We claimed there was no evidence of academic misconduct. We understand you didn’t make such a claim, but it’s relevant as it’s the primary reason we would take the extreme action of removing an item. In the absence of any evidence of academic misconduct (e.g. plagiarism, fraudulent manipulation of data, intentional misrepresentation), we dislike [sic] to re-evaluate a publication that is several years old. The retraction of a scientific journal is the capital punishment of the academic agency and we reserve such action for the most aggressive. [sic] and proven claims. This diary does not rise to that level of punishment.

Dodson also dismissed the idea that there were ethical issues with the paper:

Your assertion that the article is of poor quality does not constitute an ethical violation. The article was peer reviewed and went through 3 reviews before being accepted for publication. The submission came at a time when JOMS was looking for articles that offered alternatives to reducing opioid prescribing. As such, the topic has been of great interest to our readers.

The document claims that “opioid prescribing can be reduced.” He is studying an “office protocol” that includes ibuprofen, acetaminophen and a kit as an alternative to using opioids. The article is limited in that it is retrospective in nature and not a randomized trial, however, it satisfactorily answers the question it seeks to answer, which is that opioid use can be reduced. The study was not designed to explain why and makes no claims of causation. It makes no inferences about the role of the Stella Life kit versus therapeutic drugs in the practice protocol. In accordance with our editorial standards, the Stella Life brand name is used sparingly and according to our graphic charter. Again, we find no “ethical violation”.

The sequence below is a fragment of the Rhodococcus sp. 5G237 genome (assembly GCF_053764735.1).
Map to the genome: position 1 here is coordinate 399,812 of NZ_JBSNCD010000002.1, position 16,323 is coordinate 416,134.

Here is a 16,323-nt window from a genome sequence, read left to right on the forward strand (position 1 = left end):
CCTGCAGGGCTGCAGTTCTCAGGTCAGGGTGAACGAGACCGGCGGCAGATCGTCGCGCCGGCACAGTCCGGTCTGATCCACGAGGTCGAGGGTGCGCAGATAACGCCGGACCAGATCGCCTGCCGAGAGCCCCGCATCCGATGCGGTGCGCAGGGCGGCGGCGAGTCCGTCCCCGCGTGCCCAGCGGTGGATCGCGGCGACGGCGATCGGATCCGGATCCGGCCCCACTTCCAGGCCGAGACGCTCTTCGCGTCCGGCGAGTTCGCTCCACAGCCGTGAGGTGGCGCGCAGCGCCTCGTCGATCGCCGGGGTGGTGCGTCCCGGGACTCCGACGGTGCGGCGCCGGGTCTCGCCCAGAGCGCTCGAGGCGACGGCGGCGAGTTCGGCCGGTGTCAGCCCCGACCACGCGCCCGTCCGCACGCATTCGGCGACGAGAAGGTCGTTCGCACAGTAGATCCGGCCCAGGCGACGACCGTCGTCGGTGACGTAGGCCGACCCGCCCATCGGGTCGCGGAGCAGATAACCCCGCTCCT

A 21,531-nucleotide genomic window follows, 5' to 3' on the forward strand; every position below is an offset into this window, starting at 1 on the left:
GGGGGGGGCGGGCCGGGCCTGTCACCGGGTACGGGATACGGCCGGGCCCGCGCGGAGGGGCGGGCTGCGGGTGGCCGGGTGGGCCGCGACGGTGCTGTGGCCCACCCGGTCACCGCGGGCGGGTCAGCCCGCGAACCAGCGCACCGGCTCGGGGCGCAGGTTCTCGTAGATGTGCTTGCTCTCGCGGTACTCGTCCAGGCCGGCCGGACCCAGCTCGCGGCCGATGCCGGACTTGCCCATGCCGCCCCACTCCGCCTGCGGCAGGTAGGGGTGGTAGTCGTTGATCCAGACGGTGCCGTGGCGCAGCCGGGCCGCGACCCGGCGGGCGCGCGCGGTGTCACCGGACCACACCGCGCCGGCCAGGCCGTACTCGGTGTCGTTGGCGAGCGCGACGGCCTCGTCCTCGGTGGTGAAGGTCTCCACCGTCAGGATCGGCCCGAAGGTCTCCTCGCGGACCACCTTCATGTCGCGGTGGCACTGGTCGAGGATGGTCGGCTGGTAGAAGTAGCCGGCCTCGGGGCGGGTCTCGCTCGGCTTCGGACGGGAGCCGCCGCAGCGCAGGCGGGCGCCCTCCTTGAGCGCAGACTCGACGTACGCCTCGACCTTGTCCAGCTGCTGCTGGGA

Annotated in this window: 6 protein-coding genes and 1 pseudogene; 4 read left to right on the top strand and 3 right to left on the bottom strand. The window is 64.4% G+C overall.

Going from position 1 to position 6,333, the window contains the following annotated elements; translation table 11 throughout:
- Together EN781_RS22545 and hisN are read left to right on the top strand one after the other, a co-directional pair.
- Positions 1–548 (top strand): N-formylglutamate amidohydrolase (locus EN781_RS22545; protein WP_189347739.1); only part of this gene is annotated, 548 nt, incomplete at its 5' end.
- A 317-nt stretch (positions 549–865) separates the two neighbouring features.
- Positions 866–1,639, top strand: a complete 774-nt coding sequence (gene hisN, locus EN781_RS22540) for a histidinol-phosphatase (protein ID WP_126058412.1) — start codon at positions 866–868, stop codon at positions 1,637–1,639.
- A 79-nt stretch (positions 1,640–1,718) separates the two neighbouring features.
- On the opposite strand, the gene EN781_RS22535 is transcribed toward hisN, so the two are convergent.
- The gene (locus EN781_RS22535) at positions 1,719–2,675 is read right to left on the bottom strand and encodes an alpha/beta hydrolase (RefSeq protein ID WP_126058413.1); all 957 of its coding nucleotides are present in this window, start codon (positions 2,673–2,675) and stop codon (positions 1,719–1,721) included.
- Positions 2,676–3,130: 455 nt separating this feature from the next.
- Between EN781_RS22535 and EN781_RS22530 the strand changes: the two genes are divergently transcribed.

However, Dodson said the newspaper acted on Barrett’s information that StellaLife was using the article he published in its marketing:

we have notified our lawyers at AAOMS [American Association of Oral and Maxillofacial Surgeons] that JOMS was referenced in a way that implied an endorsement by Stella Life. We are grateful to you for drawing our attention to this point. Stella Life subsequently received a cease and desist letter and immediately removed all mention of JOMS from its website to our satisfaction. There remains only one reference to the article published in JOMS among a list of 40 similar references.

In response to our request for comment, Dodson wrote:

Thank you for your follow-up communication. I want to reiterate that a retraction is not necessary and the proper course of action would have been a letter to the editor. I appreciate your interest, however, and have shared your comments with the AAOMS executive leadership.

We also emailed Tatch to comment on Barrett’s and London’s reviews. He responded with a point-by-point answer, which is available in full here. He told us:

I think most people would agree that reducing opioid use is an important goal. StellaLife’s products have helped many people avoid or reduce the use of opioids in oral and maxillofacial surgery. We have extensive and growing clinical data and independent studies confirming the effectiveness of StellaLife products (1-5).

Unfortunately, StellaLife has recently suffered unwarranted, even defamatory, attacks on its products and the extensive research behind them. I hope you are also investigating the source of this review. The statements below are almost entirely inaccurate. I can only wonder why anyone would go to such lengths to attack products that help people reduce their opioid intake.

Barrett had also written to the president of the American Dental Association, pointing out a article posted on Quackwatch about Stella Life. He concluded :

let me know if the ADA plans to do anything to protect its members and the general public from being further misled about the product.